And when we had to create a barbaric and yet credible lithotrity device we trawled Wellcome’s images and resources to find all the period depictions. Anything we could find that provided a good representation of the real thing gave us a great starting point. If we then decided to exaggerate parts a little it was from an informed position. The lithotrity device was certainly one that brought tears to my eyes, and all the men on the crew!
Are you anticipating any audience feedback in terms of the historical accuracy?
I hope we created a believable enough world that, when we decided to take dramatic license and exaggerate here and there for humorous effect, the audience will recognise that and enjoy the decision with a rye smile as it is intended. The comedy comes from the characters. Their ridiculous behaviour within a serious and credible setting heightens the jeopardy. As soon as the sets and props become ridiculous or unlikely I think can you lose interest and the audience might start to care less.
If I receive any feedback on certain medical props and devices I will take that as a good thing! I hope it means that an informed and educated audience are so engaged that, rather than writing us off as a comedy with low expectations, they care enough to comment. Some of these procedures and equipment were so niche, but also new and inventive, that there must be variables in how it all evolved.
Richard Cooke, costume designer
How did you go about getting the clothes right?
You have to immerse yourself in the period, not only in terms of the clothes, but also what was happening in society, technology and the arts, as they all influenced what people wore. At initial 'look meetings' with the director, producers and writer, we discussed how we wanted Quacks to look real, vibrant and unique.
Looking at real garments of the period (the V&A have a great archive) is a good starting point in understanding the cut of clothes, how they're made, the fabrics and colours. Our perception of early Victorian London is influenced largely by paintings and previous productions and films we've seen. However, it was interesting to find that it was a surprisingly colourful period for fabrics and not everything was black or brown. This was perfect for our production.
Robert is a 'peacock' so I used vibrant jewel-like colours to reflect this, with complementary patterned silks for his waistcoats, to create an air of opulence and swagger. John is a penniless dentist who cares little for his appearance, and whose clothes are faded, well-loved, and show wear and tear.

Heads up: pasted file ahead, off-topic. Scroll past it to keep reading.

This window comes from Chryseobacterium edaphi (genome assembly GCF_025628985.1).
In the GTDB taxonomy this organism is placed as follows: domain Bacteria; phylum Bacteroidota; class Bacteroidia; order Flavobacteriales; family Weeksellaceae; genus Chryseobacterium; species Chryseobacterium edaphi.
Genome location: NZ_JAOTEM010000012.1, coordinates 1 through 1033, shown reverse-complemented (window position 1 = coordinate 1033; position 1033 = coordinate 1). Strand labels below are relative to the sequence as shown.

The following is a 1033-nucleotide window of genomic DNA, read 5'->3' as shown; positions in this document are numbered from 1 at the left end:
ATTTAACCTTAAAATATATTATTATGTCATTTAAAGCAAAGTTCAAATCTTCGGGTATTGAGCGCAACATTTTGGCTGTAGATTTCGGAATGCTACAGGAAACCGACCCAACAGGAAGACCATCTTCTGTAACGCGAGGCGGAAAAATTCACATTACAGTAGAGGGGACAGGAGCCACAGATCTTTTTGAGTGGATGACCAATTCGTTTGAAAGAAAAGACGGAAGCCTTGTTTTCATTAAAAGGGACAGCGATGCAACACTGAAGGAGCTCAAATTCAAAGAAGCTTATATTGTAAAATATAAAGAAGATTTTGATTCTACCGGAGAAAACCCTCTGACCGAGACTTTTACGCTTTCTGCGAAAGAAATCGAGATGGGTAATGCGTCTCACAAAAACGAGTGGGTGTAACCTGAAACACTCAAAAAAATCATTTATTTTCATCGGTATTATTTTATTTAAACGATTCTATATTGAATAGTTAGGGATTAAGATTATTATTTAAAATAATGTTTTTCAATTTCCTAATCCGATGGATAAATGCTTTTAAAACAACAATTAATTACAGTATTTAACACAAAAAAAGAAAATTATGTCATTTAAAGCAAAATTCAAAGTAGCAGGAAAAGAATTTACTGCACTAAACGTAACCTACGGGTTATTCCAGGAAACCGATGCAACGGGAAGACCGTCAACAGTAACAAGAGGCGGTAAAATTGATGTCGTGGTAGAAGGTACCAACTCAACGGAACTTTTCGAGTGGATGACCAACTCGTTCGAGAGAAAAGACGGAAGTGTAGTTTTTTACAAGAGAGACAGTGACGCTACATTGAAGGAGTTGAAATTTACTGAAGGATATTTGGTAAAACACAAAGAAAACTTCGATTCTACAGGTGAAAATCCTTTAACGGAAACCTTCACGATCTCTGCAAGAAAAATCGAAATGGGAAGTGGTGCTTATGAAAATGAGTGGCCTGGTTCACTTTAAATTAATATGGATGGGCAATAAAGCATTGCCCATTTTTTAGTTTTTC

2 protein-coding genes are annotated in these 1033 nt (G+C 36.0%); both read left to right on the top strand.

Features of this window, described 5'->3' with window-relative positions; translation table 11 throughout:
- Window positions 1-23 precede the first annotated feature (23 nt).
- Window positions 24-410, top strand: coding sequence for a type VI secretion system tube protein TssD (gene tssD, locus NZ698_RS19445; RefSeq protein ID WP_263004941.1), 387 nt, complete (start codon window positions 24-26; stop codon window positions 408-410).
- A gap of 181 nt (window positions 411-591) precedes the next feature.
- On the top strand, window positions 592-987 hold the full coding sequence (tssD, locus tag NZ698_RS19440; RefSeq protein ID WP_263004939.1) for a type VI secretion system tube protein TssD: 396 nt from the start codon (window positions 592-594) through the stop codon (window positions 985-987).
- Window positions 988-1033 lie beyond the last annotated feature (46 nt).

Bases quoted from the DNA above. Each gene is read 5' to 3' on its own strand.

It's very important that clothes reflect social status as it gives depth to a character and the show. I worked very closely with Sands Film, who have a fantastic collection of clothes which helped inspire me and the look we created.
The bloody smock worn by Rory Kinnear’s character Robert is especially gory…
The earliest photos I found of an operation were from around 1850 and, although it was later than our date, it gave me enough clues to inform what our surgeons should wear. Operating gowns weren't worn in the 1840s but we wanted something that would be seen as a badge of honour and reflect Robert's great medical prowess. We had great fun recreating the blood spurts!
What was it like dressing Lydia Leonard’s character Caroline?
Caroline is very forward thinking, and an early 'suffragette' in many ways. I didn't want her to be overwhelmed by petticoats and crinolines, which was the norm for the time. Her costumes are freer than the other women in the show, simpler and more practical, but still feminine and in some cases alluring.
Dressing women as men is always a challenge for obvious reasons! The fact that Caroline had to dress as a man to gain access to a lecture clearly shows society's attitude to women of the time. There are some instances in late Victorian England of women who lived and dressed as men. While this didn't directly inform Caroline's look, it was interesting to read about.
We wanted our world to be populated by real people and facts, but we were making a piece of entertainment not a documentary. In a few scenes Caroline wears purple, which didn't exist until the 1850s, but we chose that colour as it was later used as a colour of emancipation; it's about what adds value and helps the story.
About the contributors
Helen is a Digital Editor for Wellcome Collection.